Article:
Women and Revolutions in Latin America. Latin America at Independence. Incorporating Women in Revolutions. What did women have to offer to the wars of independence? How did women of different classes experience the revolutions? How did men view women as part of revolutions?
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Women and Revolutions in Latin America Latin America at Independence
Incorporating Women in Revolutions • What did women have to offer to the wars of independence? • How did women of different classes experience the revolutions? • How did men view women as part of revolutions? • Who did men fight revolutions for? • How were women integrated into the new nation-state?
Three Revolutions that Shook the World • North American Revolution 1776 • French Revolution of 1789 • Haitian Revolution of 1791 • How did these revolutions deal with issues of gender?
Latin American Ideas of Gender Equality • Benito Gerónimo Feijóo y Montenegro (1676-1764) spoke out about female inferiority. • Benedictine monk who agreed that women might be physically weaker, but “both sexes are equal in intellectual capacities.” • His work found all over Latin America, including in convents • During the late 18th and early 19th century elite educated women often ran tertulias or literary salons where both men and women discussed politics.
What does revolution mean for women? Tertulia (source: María Sáenz Quesada, Mariquita Sánchez: Vida política y sentimental
What Gender Issues did people discuss? • Education for women • Traditionally women taught to read and not to write-to keep them from writing love letters! • 1790 Josefa Amar y Borbón of Bogotá complained that girls should be educated to be more than decorations. • Women’s links to convents helped them expand female education. • In Argentina after 1823 the liberal leader Bernadino Rivadavia established the Sociedad de Beneficencia which set up schools for women. Some of their pupils like Rosa Guerra subsequently wrote on women’s issue. • Women also wrote in favor of revolution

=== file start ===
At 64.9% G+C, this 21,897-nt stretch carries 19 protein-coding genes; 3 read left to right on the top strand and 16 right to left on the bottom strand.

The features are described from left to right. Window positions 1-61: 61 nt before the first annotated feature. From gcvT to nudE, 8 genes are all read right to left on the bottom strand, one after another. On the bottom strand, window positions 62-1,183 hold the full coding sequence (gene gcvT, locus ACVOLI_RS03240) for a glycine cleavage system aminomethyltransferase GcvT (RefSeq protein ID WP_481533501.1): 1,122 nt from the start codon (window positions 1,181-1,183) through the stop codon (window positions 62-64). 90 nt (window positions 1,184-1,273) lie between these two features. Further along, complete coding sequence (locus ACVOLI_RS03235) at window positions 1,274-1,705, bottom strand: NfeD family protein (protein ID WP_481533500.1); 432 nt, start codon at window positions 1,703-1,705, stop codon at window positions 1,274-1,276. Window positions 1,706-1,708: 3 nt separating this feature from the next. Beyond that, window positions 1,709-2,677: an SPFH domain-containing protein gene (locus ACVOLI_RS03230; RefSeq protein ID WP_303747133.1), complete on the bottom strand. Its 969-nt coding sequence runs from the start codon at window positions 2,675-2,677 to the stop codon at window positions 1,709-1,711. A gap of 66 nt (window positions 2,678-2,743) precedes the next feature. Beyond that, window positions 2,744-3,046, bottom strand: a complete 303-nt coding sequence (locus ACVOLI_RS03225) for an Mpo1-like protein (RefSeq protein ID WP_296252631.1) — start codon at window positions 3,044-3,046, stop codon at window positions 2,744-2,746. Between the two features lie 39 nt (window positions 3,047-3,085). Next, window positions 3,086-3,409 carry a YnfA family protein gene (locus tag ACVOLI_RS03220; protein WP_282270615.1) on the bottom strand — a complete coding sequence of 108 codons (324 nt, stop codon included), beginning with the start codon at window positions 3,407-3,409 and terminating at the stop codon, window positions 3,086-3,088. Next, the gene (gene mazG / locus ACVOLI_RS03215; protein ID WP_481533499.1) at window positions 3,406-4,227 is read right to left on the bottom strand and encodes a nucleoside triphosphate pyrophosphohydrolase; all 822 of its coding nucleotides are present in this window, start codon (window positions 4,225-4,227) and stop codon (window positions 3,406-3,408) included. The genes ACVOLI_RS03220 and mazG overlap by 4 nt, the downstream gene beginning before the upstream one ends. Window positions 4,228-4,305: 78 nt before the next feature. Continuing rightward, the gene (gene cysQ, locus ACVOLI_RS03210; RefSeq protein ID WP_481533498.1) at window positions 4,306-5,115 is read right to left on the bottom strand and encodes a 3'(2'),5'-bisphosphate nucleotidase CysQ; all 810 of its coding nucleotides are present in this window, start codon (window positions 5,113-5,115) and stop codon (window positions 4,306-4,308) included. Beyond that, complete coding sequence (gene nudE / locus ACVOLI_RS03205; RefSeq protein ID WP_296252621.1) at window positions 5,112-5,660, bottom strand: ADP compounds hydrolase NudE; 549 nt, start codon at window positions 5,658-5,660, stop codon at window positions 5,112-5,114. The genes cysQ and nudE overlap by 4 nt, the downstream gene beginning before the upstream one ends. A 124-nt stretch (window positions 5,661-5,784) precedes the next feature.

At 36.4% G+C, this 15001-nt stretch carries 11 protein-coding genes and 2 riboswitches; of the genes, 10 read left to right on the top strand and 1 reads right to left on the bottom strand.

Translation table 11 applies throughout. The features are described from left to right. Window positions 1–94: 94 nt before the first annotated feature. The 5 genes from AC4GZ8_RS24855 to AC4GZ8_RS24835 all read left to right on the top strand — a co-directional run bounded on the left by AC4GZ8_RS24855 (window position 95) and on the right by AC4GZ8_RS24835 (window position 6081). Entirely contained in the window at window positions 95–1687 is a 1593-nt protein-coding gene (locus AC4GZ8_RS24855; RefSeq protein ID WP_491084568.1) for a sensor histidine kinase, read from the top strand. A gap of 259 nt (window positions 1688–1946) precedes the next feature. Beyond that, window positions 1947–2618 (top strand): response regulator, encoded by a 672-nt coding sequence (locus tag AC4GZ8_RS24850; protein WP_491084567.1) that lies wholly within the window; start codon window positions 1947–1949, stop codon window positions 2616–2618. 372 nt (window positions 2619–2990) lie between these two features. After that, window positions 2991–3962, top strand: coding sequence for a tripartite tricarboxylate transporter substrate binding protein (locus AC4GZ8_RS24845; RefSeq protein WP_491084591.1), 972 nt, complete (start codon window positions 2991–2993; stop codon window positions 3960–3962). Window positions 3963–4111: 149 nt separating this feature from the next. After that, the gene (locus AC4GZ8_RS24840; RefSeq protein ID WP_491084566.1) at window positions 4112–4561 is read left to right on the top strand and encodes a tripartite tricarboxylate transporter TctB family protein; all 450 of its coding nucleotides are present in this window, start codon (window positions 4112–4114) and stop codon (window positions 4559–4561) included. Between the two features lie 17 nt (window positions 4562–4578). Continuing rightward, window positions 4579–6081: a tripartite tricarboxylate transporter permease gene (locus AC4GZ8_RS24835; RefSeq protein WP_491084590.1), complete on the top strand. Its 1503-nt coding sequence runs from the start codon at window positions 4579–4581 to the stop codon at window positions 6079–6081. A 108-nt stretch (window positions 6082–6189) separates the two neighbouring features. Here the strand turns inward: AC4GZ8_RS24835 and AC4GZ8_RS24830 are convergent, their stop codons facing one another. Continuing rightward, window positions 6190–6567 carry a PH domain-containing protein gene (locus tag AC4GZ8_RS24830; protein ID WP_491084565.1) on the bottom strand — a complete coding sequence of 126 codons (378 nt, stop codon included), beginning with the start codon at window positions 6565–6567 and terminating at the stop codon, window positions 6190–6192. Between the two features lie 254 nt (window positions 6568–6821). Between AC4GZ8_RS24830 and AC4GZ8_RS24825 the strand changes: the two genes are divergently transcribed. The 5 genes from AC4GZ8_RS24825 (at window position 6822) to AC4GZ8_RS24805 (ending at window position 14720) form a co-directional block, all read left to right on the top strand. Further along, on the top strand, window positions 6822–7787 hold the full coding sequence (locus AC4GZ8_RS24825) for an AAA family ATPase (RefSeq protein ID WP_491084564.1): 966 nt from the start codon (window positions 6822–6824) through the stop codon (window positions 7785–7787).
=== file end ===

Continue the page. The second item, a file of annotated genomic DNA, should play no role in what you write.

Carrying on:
Women as Political Actors • Several elite women encouraged slave revolts • In Mexico, María Josefa Yermo de Yermo, a wealth landowner, liberated 500 slaves on her haciendas • In Venezuela, Joaquina de España helped her husband in 1791-she hid him while helping slaves to rebel. She also worked with Isabel Gómez, a parda, to distribute revolutionary literature—both captured and exiled. • Ecuadorian Baltzara Chiza led a rebellion in 1778. After being captured she was drawn and quartered. • Wife of indigenous leader of Tupac Amaru rebellion in 1780-81 had to watch the execution of her sons and have her tongue cut out. • Many women arrested for disloyalty to the crown
Other forms of political participation • Women contributed their sons to the conflict—often losing many of them • Women accompanied husbands and sons to war • Some women also supported the Spanish • Some women fought alongside their children • Policarpa Salvarrieta was just 18 years old when she was shot by the Spanish for refusing to give information in 1817 regarding the revolutionary movement.
Was Independence a watershed for women? • What is a watershed? An event that transforms the history of a place, group of people. • Are political revolutions watersheds for women? • If not, what would be defined as watersheds? • Did the Latin American wars of Independence affect women in the same way as men? • How could we measure this?